A post on
Facebook by WTCM’s Bill Froelich had a link to an article which contends that,
based on archeological earthquake studies, the date of the Crucifixion was
April 3, 33 A.D.
The article contains
this sentence: “Varves, which are annual layers of deposition in the sediments,
reveal that at least two major earthquakes affected the core: a widespread
earthquake in 31 B.C. and a seismic event that happened sometime between the
years 26 and 36.” The word varves caught
The Oxford English
Dictionary expands on the
definition: “Varve: a pair of thin layers of clay and silt of contrasting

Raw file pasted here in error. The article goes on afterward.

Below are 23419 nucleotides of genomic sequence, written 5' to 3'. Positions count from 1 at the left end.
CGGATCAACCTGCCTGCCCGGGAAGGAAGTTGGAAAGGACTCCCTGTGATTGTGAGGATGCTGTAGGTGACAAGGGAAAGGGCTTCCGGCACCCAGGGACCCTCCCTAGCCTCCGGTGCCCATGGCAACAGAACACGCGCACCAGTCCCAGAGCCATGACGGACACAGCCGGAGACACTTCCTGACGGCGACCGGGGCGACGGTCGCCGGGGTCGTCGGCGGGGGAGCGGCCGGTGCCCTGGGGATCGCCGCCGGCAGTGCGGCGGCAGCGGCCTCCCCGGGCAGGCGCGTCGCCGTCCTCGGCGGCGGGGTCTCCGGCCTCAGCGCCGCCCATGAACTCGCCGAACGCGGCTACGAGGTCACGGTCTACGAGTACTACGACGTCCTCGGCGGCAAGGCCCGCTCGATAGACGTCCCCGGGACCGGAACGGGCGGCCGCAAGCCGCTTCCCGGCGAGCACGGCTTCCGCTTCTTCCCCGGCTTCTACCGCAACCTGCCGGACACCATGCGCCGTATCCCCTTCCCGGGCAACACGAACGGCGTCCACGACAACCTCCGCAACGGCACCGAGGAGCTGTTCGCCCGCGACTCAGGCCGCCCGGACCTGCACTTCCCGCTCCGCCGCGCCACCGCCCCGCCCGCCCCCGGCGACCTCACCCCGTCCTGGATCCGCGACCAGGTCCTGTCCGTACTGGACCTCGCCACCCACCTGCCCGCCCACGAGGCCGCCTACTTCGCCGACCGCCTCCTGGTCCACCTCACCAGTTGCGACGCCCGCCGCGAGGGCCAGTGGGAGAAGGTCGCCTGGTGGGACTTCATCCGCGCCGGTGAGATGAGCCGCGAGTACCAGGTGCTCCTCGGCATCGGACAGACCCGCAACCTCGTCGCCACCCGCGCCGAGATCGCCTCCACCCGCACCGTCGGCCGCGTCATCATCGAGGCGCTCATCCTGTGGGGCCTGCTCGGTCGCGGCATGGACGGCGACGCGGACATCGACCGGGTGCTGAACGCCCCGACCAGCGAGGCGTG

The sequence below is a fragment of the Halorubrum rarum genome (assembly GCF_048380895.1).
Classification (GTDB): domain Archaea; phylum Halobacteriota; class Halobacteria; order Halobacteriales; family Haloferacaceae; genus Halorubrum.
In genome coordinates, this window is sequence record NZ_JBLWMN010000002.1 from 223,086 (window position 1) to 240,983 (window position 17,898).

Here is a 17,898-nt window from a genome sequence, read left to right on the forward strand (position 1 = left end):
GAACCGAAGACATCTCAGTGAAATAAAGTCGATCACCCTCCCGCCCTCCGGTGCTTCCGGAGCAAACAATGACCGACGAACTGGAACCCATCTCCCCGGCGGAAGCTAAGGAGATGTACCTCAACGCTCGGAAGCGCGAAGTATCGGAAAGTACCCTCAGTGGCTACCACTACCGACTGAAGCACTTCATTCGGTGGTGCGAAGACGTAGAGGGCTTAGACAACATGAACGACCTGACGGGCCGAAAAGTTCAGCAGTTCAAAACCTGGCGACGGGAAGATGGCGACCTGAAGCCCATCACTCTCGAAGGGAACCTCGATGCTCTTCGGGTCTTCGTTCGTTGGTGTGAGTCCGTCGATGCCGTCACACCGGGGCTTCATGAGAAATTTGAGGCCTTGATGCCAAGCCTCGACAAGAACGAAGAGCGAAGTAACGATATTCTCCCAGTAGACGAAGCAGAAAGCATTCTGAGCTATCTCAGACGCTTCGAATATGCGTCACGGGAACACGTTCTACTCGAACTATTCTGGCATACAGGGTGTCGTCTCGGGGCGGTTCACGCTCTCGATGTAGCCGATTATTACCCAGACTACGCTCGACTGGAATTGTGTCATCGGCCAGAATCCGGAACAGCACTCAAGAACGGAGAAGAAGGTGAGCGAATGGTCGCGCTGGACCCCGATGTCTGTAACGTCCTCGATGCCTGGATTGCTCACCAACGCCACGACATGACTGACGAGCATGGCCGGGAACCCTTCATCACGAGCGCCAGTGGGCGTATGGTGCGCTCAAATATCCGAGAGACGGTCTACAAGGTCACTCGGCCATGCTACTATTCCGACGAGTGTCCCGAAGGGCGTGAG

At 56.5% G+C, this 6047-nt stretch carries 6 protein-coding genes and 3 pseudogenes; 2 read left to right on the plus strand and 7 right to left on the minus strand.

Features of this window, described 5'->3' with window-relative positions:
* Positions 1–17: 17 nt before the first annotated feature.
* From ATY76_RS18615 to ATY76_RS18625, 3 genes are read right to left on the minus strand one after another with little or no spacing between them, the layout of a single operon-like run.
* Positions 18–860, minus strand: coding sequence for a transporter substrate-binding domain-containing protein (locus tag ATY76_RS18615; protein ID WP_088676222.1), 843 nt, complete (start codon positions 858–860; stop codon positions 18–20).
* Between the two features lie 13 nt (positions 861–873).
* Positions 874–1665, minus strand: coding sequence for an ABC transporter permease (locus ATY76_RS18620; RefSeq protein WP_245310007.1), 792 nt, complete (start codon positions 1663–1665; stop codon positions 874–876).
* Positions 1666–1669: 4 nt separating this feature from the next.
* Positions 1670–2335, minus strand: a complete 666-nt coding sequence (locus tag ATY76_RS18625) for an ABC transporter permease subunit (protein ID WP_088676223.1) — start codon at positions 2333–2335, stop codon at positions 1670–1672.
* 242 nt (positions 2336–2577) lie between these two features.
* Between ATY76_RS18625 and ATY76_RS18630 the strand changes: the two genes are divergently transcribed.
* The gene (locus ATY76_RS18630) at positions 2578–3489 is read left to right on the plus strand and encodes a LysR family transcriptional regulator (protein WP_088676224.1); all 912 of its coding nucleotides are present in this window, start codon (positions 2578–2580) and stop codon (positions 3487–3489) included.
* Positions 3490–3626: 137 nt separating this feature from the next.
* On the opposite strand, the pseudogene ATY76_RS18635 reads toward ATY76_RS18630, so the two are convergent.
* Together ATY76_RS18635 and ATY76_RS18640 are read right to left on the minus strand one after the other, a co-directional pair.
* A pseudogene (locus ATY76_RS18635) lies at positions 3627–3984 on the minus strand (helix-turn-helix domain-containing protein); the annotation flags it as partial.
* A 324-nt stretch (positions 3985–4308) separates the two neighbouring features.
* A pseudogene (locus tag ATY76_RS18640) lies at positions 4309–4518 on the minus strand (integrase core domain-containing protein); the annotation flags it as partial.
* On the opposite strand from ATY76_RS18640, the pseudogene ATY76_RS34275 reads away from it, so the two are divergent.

colour and texture which represent the deposit of a single year (summer and
winter) in still water at some time in the past (usually in a lake formed by a
retreating ice-sheet); they have been used to establish a chronology of the
late glacial and post-glacial period.”
Varve comes from the
Swedish word varv, a layer or
turn. While the OED’s first citation dates from 1887, it seems that the word received
professional endorsement and promulgation in the year 1912 in an article by G.
De Geer in Compt. Rend. XI Session Congrès Géol. Internat.
There he wrote, “The Swedish word varv, (old spelling: hvarf), means as
well a circle as a periodical iteration of layers. An international term for
the last sense being wanted, it seems suitable to use the transcription varve,
pl. -s, in English and French.”
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